About the Book
Born on the night of an ill-auguring comet just before Charles II’s Restoration, Ursula Flight has a difficult future written in the stars.
Against the custom of the age she begins an education with her father, who fosters in her a love of reading, writing and astrology.
Following a surprise meeting with an actress, Ursula yearns for the theatre and thus begins her quest to become a playwright despite scoundrels, bounders, bad luck and heartbreak.
Format: ebook, hardcover (416 pp.) Publisher: Allen and Unwin UK
Published: 3rd May 2018 Genre: Historical Fiction
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Ursula gives us the story of her life in her own inimitable fashion starting with her birth as a comet crosses the sky and her childhood encounter with an actress that sparks her interest in the theatre. Having an unusually enlightened father, Ursula learns Latin, Greek and other languages, studies astronomy and reads every book and play she can lay her hands on. Soon she’s trying her own hand at writing plays, depicting scenes of love, comedy, mischief and a little wishful thinking that are acted out with her young friends.
Unfortunately for Ursula, all the fun and games come to an end when she is promised in marriage to Lord Tyringham. As well as being an unfortunate match, Ursula misses her friends and family and finds herself bored with the responsibilities of being a wife. Things come to a head when Ursula discovers secrets about her husband that the alert reader may have suspected for some time.
Although I found the whole book entertaining, I’ll admit it really picked up for me in the last third when the location changes and Ursula finally gets a chance to take her future into her own hands. Unfortunately, this is not before she has learned through bitter experience that men are not always to be trusted!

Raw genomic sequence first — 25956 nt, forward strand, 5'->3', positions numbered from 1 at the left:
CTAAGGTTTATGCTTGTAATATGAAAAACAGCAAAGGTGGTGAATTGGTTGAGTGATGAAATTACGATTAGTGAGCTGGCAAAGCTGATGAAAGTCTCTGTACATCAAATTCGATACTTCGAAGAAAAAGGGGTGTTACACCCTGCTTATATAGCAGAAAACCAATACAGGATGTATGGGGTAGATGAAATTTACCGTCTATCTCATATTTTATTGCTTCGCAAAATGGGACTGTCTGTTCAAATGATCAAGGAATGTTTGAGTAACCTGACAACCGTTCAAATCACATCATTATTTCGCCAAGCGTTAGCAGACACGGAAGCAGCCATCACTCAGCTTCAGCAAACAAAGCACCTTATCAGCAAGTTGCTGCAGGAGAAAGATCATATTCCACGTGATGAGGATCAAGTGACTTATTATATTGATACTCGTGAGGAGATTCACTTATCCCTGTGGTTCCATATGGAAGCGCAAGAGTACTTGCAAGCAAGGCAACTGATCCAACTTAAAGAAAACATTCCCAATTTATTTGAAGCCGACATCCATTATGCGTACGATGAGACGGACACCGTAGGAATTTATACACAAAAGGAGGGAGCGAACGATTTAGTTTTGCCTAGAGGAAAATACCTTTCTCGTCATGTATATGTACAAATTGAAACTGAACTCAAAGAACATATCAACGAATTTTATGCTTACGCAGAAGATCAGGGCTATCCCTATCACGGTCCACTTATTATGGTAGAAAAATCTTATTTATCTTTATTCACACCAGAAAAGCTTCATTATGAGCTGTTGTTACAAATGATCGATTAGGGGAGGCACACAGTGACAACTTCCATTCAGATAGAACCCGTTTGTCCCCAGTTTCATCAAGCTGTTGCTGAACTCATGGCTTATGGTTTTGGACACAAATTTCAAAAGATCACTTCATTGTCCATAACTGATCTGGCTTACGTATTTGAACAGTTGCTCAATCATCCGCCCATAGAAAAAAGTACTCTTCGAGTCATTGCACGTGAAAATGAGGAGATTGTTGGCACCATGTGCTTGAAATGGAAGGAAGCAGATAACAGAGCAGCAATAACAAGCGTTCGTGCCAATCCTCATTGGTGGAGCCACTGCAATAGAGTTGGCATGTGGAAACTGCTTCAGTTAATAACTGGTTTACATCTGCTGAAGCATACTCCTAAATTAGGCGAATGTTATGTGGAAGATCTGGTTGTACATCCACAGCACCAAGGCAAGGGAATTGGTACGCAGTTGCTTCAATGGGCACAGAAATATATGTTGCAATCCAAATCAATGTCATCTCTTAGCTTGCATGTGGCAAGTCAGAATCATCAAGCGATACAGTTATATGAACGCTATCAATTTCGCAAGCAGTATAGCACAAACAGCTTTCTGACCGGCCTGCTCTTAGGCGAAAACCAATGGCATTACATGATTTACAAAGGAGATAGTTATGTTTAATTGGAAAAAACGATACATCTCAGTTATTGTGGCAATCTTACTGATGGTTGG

The story is told in the distinctive voice the author has created for Ursula and interspersed with excerpts from Ursula’s plays, diary entries and personal notes that reveal her innermost thoughts. I really enjoyed the humour in the plays and some of her lists are extremely funny. For example, her ‘Discourse on Matrimony & Wiving for New Brides’ by ‘A Married Woman Who Knoweth’ in which the most useful piece of advice is probably: ‘If all other courses fail you, and you are brought down by worries or woe or other encumbrances suffered by the dutiful wife and feel fit to burst with ill feeling and frustration and love-lack, steal yourself out of doors away from prying eyes and running as fast as and as furious as you can, scream every oath you know in English, and other languages.’ Yep, I reckon that still works. There’s also the particularly saucy list she comes up with later in the book. (Those who have read the book will immediately recognise the bit I’m talking about.) The quirky chapter headings (such as ‘In which we dine en famille and I am perturbed’) also give a sense of the period in which the book is set.
The Illumination of Ursula Flight is great fun and deserves all the curtain calls and cries of ‘Author, Author’ it will no doubt receive.
I received an advance review copy courtesy of publishers, Allen and Unwin, and NetGalley in return for an honest and unbiased review.
In three words: Lively, inventive, funny
Try something similar…The Mermaid and Mrs. Hancock by Imogen Hermes Gowar (click here to read my review)
About the Author
Anna-Marie Crowhurst has worked as a freelance journalist and columnist for more than 15 years, contributing to The Times, The Guardian, Time Out, Newsweek, Emerald Street and Stylist. In 2016 she studied for an MA in Creative Writing at Bath Spa University, where her debut novel The Illumination of Ursula Flight was born. She lives in London.
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